When it comes to what happens once you’re in, the series still isn’t without its issues. There’s still a lot of gesturing about the nature of reality, which is now a feature of the show and not a bug. If you’ve grown tired of those conversations, you’ll likely be checked out on the series a long time ago, and there’s nothing here that will bring you back into the fold. Additionally, the whole storyline with Christina is a bit undercooked at this point in the season. While it’s admirable the series wants to keep Wood around, Christina is more mystery box than a character at this point; even with Wood’s superlative acting—she infuses Christina with that same vibrant warmth we saw her bring to Dolores’ early days—on display. I’m hopeful the back half of the series will provide juicier material for her to dig into. DeBose doesn’t have much to do either, as her role is pretty thankless and doesn’t provide her any of the magnetic charisma she radiated throughout West Side Story. It’s evident the writers are building this storyline to result in something, but it’s a little challenging to tell what exactly that might be at this point in the season; as a result, Season 4 falters a bit when it focuses on Christina.
Westworld does fare better regarding its plotlines for the rest of its returning cast. Season 3’s overall direction didn’t feel totally aligned with Paul’s strengths, despite feeling more alive than many of the series’ previous human characters. This time, the material is better suited to him, allowing Paul’s natural caregiving sensibilities to shine through in a compelling and engrossing way for his character. However, the scars of past battles still linger and give Caleb a suitable—and understandable—edge to him, which Paul wonderfully renders. The best moments are when the series partners Newton and Paul together; the two only shared a handful of scenes together in the season prior but had an immediate spark which the series further refines this season.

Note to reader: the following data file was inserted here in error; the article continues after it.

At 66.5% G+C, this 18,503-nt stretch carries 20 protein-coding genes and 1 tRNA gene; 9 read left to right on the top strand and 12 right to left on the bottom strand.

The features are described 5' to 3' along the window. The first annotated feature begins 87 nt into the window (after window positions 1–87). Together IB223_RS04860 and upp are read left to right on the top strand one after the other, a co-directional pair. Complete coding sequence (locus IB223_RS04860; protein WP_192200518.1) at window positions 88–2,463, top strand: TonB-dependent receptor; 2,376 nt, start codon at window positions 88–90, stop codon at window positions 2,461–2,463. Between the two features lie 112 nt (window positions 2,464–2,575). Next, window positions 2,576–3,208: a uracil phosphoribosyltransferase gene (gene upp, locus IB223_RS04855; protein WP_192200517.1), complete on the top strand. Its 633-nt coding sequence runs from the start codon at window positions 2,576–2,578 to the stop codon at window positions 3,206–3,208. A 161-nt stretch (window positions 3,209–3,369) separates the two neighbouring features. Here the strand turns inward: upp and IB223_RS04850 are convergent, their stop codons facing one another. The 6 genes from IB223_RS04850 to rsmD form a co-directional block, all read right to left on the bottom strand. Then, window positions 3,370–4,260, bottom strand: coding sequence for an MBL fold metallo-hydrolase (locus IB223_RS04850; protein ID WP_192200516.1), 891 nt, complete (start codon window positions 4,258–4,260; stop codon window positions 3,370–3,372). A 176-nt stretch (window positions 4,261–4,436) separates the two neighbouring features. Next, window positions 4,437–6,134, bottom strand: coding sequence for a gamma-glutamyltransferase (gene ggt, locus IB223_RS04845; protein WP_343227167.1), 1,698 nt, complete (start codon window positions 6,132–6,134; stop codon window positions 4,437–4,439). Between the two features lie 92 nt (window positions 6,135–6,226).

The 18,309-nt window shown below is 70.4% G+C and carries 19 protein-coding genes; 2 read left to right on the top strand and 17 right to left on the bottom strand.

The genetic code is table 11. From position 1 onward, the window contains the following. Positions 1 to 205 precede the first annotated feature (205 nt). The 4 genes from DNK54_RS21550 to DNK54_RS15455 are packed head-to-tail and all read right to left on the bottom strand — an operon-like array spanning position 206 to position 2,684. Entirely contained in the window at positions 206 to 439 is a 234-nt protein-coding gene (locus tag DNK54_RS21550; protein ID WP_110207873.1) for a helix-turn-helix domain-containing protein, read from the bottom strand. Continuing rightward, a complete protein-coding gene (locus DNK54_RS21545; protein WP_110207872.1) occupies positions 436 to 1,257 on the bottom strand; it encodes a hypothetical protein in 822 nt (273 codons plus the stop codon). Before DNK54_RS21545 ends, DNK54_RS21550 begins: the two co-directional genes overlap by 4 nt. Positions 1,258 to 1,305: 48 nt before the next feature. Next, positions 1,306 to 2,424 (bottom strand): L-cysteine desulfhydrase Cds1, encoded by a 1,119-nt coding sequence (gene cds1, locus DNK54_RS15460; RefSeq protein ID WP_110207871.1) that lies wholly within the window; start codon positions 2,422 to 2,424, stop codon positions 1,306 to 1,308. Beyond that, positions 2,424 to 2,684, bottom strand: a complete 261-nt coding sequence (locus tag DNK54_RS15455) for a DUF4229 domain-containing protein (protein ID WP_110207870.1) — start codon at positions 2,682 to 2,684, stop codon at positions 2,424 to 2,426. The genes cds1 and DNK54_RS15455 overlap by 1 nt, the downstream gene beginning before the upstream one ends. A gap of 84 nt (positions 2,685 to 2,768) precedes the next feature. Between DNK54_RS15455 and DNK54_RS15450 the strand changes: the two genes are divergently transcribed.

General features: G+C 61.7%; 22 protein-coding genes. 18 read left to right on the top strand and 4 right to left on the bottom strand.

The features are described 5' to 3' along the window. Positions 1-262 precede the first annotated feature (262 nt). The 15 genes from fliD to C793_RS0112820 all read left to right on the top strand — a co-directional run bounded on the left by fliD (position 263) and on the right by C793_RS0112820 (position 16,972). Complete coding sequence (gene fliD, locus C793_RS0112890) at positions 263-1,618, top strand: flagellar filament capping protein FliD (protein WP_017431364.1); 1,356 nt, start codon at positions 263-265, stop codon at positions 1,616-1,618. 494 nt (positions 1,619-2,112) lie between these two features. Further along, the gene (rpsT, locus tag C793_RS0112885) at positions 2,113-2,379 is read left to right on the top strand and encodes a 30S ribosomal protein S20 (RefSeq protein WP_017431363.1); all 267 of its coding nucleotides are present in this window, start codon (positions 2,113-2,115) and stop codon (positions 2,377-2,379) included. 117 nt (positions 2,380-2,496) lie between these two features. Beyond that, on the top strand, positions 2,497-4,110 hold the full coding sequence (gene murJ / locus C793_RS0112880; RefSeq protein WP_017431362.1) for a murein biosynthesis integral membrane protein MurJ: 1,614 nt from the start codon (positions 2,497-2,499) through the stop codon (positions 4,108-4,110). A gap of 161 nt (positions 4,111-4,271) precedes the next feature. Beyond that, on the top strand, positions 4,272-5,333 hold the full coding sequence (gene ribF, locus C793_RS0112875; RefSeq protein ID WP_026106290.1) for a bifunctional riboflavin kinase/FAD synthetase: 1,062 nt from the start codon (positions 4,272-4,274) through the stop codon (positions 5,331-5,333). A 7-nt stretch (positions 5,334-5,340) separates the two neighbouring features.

With Wood slightly off to the side, Westworld becomes the Thandie Newton show, which benefits everyone involved; she’s consistently electric, and the series gives her no shortage of fun things to do. Equally as active are the duos of Wright/Hemsworth and Thompson/Harris; both pairings are singularly focused on their goals this time around, but even those one-minded objectives are interesting and engaging. Thompson, in particular, seems to relish turning heel and chews the scenery accordingly, as does Harris, who is fully back in black hat territory with the Man in Black, as the show jettisons any of the character’s conflicted backstory in favor of just letting Harris be a right bastard.
Forgive my tired analogy, but Season 4 of Westworld feels like a bit of tech that’s been through significant firmware updates and is now, at long last, finally delivering on its promise after years of squashing bugs. There are flashes of a great show here and there—it’s still well-made and is more compelling than it has been in a while—but even at the midpoint of the season, it’s too early to tell if everything will ultimately come together in a meaningful or satisfying way. But it seems after a few tries, Westworld understands its problems and is setting itself up to address them in real-time. That’s a welcome level of self-awareness even the robotic hosts who have long remained at its center would aspire to have—and the show is stronger for it.